Monday, September 19, 2011

Castle Lake to Heart Lake Hike - Day 8 - Trip Report - 9-17-11

          We woke up at dawn and stepped out onto the catwalk of the Girard Ridge Fire Lookout where we had spent a very quiet night. There was a hint of color above Castle Crags and we enjoyed some tea as the morning grew brighter.

First Light on Castle Crags

Girard Ridge Lookout

          After breakfast we loaded our daypacks and drove down the ridge to I5 where we headed north toward the city of Mt. Shasta. We exited off of I5 and headed west toward Lake Siskiyou but veered left onto Castle Lake Road before reaching the turnoff for Siskiyou Resort. Several miles later we pulled into the Castle Lake parking lot which was full and booming with activity. The vicinity is very popular with dispersed camping and therefore receives a fair amount of transient traffic. There was a large group of about 30 young folks camped out and I assumed they were all homeless travelers as their hygiene was virtually nonexistent; but my assumptions were disproved as we watched several of them fetch some items from their shiny new cars in the lot. Go Figure!
          Castle Lake is set in a large cirque with tall cliffs making up the southern headwall and steep hillsides to the east and west. There are plenty of camping spots on the north side of the lake where the hiking trail begins.

Map of our Heart Lake Hike Route

          We set off from the parking lot and followed the trail around the northwest shore where we started climbing up the ridge toward the southern headwall. Near the top of the ridge there is a saddle where there are several faint use trails that lead in the direction of Heart Lake. If you reach a seasonal pond you’ve missed the turnoff.
          The trail, which is occasionally hard to follow, maneuvers over rocky terrain as well as through meadow grass and wildflowers. Having previously studied the topo map we just kept heading in the direction that felt right to us (toward the top of the southern headwall) and soon found ourselves looking over the shallow and small Heart Lake. For this reason it is known to be a good swimming lake, warmer than the average mountain pool.
          We sat at the edge of the lake on a large boulder and enjoyed it to ourselves. I ventured around the shore to the south end to get the quintessential view of Mt.Shasta reflected in the water.

Mt. Shasta Reflected in Heart Lake

Heart Lake

Heart Lake Reflections

          While relaxing at Heart Lake we noticed a use trail that followed the edge of the headwall overlooking Castle Lake up to a steep cliffside overlook. We traversed along the cliffs edge stopping frequently to absorb the vast scenery that included Castle Lake shimmering below with Mt. Shasta and Black Butte dominating the back drop.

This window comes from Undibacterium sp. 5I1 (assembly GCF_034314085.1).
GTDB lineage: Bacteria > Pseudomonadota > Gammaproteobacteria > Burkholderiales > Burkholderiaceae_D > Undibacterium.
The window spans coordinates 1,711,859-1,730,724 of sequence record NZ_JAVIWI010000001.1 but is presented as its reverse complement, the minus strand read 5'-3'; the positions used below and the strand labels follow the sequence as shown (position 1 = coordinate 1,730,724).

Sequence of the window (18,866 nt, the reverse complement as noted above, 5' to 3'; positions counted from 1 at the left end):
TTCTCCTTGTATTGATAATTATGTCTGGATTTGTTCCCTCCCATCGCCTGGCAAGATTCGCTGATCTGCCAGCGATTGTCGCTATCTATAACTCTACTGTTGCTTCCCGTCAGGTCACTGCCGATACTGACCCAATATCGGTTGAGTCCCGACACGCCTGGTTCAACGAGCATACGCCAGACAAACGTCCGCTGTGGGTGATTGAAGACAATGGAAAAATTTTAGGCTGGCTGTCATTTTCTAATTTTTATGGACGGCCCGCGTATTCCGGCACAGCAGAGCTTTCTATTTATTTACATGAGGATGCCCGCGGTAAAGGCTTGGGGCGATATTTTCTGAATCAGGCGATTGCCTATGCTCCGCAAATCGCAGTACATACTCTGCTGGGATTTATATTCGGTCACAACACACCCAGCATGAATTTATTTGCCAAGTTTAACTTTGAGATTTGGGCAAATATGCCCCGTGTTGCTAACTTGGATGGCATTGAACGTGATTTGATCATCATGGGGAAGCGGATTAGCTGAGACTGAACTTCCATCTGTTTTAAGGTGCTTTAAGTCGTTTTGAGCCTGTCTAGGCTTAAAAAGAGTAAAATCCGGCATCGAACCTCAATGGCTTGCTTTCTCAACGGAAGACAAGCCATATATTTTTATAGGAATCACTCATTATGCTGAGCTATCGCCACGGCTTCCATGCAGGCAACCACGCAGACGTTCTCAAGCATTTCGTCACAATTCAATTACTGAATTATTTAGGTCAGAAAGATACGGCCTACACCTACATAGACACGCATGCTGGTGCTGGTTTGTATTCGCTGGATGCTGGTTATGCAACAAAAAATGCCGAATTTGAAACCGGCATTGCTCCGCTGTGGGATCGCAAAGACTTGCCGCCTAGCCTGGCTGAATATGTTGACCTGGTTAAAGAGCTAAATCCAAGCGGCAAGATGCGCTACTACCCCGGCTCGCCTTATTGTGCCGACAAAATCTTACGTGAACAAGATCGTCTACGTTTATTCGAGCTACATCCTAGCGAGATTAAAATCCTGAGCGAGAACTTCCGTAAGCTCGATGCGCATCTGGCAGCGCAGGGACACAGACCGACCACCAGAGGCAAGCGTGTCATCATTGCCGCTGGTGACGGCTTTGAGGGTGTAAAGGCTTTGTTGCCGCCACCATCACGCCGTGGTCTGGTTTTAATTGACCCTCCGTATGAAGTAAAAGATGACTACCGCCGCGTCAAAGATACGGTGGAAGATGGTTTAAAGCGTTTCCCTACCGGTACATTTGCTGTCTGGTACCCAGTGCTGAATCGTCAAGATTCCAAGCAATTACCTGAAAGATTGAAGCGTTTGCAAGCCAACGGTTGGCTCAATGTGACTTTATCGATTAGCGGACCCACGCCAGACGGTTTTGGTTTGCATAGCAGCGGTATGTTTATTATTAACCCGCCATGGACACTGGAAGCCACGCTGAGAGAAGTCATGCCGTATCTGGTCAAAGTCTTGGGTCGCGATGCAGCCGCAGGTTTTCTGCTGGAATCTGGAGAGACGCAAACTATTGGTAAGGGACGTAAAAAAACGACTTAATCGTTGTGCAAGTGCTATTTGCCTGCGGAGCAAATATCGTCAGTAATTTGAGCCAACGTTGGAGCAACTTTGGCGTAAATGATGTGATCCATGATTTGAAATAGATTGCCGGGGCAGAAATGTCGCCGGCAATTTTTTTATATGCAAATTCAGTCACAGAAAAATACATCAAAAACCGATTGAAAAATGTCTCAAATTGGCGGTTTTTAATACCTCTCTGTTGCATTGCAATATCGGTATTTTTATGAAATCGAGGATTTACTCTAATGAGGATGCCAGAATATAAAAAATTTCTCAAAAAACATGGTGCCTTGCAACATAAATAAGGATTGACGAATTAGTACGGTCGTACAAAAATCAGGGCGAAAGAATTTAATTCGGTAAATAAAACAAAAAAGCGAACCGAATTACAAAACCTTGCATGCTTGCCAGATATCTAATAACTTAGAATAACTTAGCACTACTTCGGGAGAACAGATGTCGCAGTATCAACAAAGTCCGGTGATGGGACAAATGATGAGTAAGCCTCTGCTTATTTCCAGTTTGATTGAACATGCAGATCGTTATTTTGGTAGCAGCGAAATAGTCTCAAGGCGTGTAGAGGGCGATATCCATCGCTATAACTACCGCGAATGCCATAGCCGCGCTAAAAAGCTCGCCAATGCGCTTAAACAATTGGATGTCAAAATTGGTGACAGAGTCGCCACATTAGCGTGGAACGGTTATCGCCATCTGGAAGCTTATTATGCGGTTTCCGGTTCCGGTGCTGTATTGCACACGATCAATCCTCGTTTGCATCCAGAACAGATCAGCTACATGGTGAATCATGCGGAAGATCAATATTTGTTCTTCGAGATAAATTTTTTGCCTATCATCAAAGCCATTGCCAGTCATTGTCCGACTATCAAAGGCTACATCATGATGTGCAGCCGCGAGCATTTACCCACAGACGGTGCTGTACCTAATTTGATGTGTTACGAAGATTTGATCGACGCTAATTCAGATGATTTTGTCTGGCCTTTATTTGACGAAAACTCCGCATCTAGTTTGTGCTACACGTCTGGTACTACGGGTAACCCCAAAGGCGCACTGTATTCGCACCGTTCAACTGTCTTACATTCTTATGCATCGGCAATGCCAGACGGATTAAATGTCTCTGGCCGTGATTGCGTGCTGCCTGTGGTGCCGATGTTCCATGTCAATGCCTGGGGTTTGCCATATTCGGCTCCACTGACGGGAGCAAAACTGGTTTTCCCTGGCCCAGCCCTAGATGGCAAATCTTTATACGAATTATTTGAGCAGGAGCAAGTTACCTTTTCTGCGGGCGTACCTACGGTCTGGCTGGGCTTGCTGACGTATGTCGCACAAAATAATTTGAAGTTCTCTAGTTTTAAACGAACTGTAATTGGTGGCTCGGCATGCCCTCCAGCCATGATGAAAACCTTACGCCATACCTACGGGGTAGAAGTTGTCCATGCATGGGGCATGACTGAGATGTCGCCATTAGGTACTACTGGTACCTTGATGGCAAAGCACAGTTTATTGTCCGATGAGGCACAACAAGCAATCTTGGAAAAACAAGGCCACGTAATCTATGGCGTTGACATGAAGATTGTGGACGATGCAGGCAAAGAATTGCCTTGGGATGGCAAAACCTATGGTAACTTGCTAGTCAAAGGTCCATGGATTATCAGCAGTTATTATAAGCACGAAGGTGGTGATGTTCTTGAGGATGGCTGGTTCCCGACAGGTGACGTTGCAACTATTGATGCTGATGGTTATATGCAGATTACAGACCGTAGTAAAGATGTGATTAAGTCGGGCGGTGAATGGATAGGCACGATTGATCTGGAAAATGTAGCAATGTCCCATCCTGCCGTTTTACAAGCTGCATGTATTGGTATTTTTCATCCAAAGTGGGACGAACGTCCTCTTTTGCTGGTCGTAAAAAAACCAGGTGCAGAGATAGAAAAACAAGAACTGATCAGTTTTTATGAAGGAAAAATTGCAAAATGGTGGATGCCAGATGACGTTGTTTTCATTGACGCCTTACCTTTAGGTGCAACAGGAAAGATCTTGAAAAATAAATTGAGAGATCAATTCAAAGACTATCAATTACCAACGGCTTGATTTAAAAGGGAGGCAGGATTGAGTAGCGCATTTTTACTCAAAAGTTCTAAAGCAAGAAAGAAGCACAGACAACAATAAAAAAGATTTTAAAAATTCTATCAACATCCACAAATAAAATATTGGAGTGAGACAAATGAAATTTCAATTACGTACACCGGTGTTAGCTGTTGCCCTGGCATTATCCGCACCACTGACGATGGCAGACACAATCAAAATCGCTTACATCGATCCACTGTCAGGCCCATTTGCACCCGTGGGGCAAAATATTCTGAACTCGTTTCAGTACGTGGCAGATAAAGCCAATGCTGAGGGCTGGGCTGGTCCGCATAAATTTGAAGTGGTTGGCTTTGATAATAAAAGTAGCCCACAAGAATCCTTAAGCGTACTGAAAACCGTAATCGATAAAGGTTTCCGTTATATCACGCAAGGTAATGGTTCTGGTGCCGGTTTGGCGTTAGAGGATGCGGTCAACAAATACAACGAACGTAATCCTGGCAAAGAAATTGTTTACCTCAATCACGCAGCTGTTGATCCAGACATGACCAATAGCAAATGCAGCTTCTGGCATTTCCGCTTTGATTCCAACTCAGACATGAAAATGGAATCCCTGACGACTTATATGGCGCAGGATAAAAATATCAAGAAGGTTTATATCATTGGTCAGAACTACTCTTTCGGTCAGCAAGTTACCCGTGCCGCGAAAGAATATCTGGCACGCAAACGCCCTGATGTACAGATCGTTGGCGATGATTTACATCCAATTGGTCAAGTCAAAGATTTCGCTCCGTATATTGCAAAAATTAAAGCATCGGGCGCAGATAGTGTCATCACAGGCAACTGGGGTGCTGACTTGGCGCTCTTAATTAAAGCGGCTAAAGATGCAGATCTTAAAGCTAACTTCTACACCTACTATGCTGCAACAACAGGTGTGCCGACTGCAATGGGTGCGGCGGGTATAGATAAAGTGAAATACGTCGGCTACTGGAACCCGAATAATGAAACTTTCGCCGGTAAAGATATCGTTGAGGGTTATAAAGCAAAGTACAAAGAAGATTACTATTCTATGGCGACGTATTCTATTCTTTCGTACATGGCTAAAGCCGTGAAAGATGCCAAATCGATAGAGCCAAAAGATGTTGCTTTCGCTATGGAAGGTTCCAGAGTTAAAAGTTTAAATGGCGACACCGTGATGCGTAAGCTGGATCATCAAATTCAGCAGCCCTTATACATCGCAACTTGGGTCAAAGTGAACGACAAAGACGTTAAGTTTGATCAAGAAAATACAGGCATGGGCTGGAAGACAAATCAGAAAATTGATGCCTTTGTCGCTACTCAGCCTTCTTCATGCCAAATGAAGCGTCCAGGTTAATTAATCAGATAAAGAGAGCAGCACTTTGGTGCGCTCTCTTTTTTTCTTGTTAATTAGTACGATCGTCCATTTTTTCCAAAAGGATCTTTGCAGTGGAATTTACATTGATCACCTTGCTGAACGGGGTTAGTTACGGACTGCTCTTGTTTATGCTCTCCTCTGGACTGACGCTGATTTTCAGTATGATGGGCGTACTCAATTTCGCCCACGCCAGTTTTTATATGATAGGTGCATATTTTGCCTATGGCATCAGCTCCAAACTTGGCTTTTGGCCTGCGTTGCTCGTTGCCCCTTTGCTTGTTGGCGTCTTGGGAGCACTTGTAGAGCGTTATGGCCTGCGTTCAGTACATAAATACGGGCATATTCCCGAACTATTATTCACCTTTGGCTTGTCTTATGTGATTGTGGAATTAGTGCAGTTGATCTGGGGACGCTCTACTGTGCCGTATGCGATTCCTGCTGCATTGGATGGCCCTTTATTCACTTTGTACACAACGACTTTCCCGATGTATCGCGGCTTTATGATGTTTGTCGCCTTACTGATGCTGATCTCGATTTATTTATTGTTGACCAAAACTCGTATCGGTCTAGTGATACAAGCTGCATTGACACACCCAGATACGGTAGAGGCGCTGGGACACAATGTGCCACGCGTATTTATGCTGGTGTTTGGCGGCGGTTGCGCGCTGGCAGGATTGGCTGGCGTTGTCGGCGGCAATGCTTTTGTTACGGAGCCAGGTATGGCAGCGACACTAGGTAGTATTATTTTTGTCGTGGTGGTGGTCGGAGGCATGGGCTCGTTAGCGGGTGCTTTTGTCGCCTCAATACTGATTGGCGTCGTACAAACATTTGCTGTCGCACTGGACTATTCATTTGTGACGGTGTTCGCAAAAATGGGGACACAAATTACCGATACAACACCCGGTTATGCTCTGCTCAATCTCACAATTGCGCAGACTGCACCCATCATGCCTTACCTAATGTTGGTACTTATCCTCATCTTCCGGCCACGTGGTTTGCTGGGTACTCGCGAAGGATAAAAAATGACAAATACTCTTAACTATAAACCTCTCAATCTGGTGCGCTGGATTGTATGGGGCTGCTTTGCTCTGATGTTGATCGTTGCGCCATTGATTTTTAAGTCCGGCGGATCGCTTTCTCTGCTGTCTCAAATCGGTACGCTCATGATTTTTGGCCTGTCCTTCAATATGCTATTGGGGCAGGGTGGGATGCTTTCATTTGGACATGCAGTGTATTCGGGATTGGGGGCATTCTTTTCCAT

Views From the Headwall

          After some steep climbing we made it to the craggy overlook which precariously overhangs over the edge.

Craggy Overlook

Castle Lake Overlook

          We had a snack and took it all in for a while. From where we sat we noticed a steep ridgeline and what looked like a faint trail leading up to the top of peak 6617’. Looking at the map and the terrain in front of us, we judged that once we reached the top, we could traverse the ridge east and then descend to reconnect with the trail to Heart Lake making a short but strenuous loop.
          Despite the fact that the use trail up the steep ridge line appeared to be laden with shrubs, it was a clear path for the most part. As we grunted up the challenging ridge, we could see Heart Lake below starting to fill up with a cluster of the transients and a couple of determined folks following in our footsteps toward the rocky overlook.

Looking Down on Heart and Castle Lakes

          We reached the top which earned us views of the north side of Castle Crags, a perspective that was new to us both. To the west was Mt. Eddy with its colorful scree mountainside. There was a nice outcropping at the top which was decorated with rock stacks and other rock drawings.

Castle Crags from Peak 6617'

          After another long break we headed cross country along the ridge through more pilings of stacked rocks.

Good Times!

Castle Crags

          We picked up a faint path and continued traversing and descending until we eventually picked up the trail to Heart Lake. From there we contemplated going to see Little Castle lake which lies just below the saddle to the east. We made it as far as a seasonal pond which was dry at the moment before retreating down the official trail back to Castle Lake. The cross country travel up along the ridges was difficult footing and took its toll on the knees.